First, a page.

Imran-Putin Rendezvous: Key Takeaways

The visit of Prime Minister Imran would go down in the history books with his supporters and critics having their own interpretations. What Pakistan gets out of this visit and what are the long-term ramifications only time will tell.

By Kamran Yousaf
Prime Minister Imran Khan and President Vladimir Putin held a meeting in Moscow. PHOTO: TWITTER/@mfa_russia
Red carpet welcome, handshake despite the Covid pandemic, no long bizarre table in between them and over three-hour long meeting, all these were great optics for the Pakistani prime minister visiting one of the most powerful countries in the world.

Naturally, Prime Minister Imran Khan’s supporters would drive home the point that their leader is respected by the outside world. This was of course the first bilateral visit by a Pakistani prime minister to Moscow in 23 years.

But the timing of Prime Minister Imran Khan’s meeting with Russian President Vladimir Putin could put Pakistan in trouble. The explanation from the Foreign Office was that the visit was planned before the start of the Russia-Ukraine conflict.

At one point there was a thought to postpone the visit, citing the domestic political situation as opposition parties were gearing up for a no-confidence move against the prime minister. But after in-house deliberations, it was decided not to put off the trip.

Nevertheless, Pakistan hoped that during the prime minister’s stay in Moscow there won’t be any unforeseen event such as the start of the military conflict.

When Prime Minister Imran Khan landed in Moscow and was given a red carpet welcome, the Pakistani delegation did not expect the next morning they would wake up with the news of the Russian invasion of Ukraine.

Could the Russian president have delayed the military operation against Ukraine for a day or two to allow the visiting Pakistani prime minister complete his visit without much trouble? Critics – both inside and outside Pakistan – started suggesting that the prime minister should immediately cancel the trip and return home after the launch of the invasion.

Some Western media outlets did initially run stories of Pakistan’s move to call off the trip but Information Minister Fawad Chaudhry, who was with the prime minister, was quick to rebut all such rumours.

The trip went ahead as planned and the Putin-Imran meeting’s schedule was extended from 1 hour to 3 hours. This, observers believe, could be an attempt by President Vladimir Putin to show to the world that for him it was business as usual despite ordering a full scale invasion of Ukraine.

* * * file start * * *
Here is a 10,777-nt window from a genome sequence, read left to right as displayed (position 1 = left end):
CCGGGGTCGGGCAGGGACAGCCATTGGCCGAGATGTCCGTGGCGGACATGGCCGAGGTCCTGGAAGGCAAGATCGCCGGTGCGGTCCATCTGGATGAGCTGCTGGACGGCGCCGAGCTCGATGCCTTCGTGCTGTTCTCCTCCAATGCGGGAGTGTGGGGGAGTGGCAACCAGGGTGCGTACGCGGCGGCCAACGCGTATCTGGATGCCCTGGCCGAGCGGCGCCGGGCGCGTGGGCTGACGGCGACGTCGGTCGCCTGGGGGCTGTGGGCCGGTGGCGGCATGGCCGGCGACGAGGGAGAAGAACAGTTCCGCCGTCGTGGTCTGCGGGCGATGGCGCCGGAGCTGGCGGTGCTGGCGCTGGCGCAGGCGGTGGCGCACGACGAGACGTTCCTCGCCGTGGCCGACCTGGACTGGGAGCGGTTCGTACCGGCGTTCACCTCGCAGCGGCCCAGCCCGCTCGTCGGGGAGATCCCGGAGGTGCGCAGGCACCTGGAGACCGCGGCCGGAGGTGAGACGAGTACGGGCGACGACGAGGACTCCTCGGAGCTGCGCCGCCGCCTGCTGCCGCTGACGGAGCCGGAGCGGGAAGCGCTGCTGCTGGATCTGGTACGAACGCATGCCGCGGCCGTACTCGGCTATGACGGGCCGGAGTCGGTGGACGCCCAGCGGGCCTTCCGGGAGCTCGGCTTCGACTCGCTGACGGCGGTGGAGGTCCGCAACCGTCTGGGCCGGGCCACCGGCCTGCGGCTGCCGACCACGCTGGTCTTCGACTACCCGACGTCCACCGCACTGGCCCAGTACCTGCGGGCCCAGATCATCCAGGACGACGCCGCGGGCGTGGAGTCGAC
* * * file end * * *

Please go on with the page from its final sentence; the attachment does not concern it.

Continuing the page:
The visit of the prime minister was not the beginning of rapprochement between Pakistan and Russia, as some of his supporters tend to believe but was part of the several years of efforts by the two sides to bury their bitter past and adjust to the new realities.

Had there been no Ukrainian conflict, the outcome of the visit would have certainly been different but given the new scenario Pakistan now will have to walk a tightrope.

For decades Pakistan’s economic and strategic interests were tied to the West, particularly the US. And this dependence often left Pakistan at the mercy of US-led global financial institutions.

That was the reason that Pakistan felt it necessary in recent years to diversify its foreign policy options, something that pushed Islamabad to deepen ties with China and reach out to Russia.

Pakistan has also been laying a greater emphasis on geo-economics and the main purpose of the prime minister’s visit to Russia was to seek greater engagement on the economic front.

The two sides have been discussing a $2.5 billion Pakistan Steam Gas Pipeline project since 2015. Because of the possible US sanctions on the Russian companies the project made no or little progress until both sides sorted out such details.

The 1,100 kilometres long pipeline from Karachi to Kasur will be laid with the cooperation of Russia.

But will the project go ahead or at least reach its fruition in the foreseeable future? The new sanctions imposed by the US and other Western countries would make that extremely difficult if not impossible. The Russian gas pipeline may face the same fate as happened in the case of Iran-Pakistan gas pipeline.

Nevertheless, the visit of Prime Minister Imran would go down in the history books with his supporters and critics having their own interpretations. What Pakistan gets out of this visit and what are the long-term ramifications only time will tell.

This article first appeared in The Express Tribunne. Click here to go to original.

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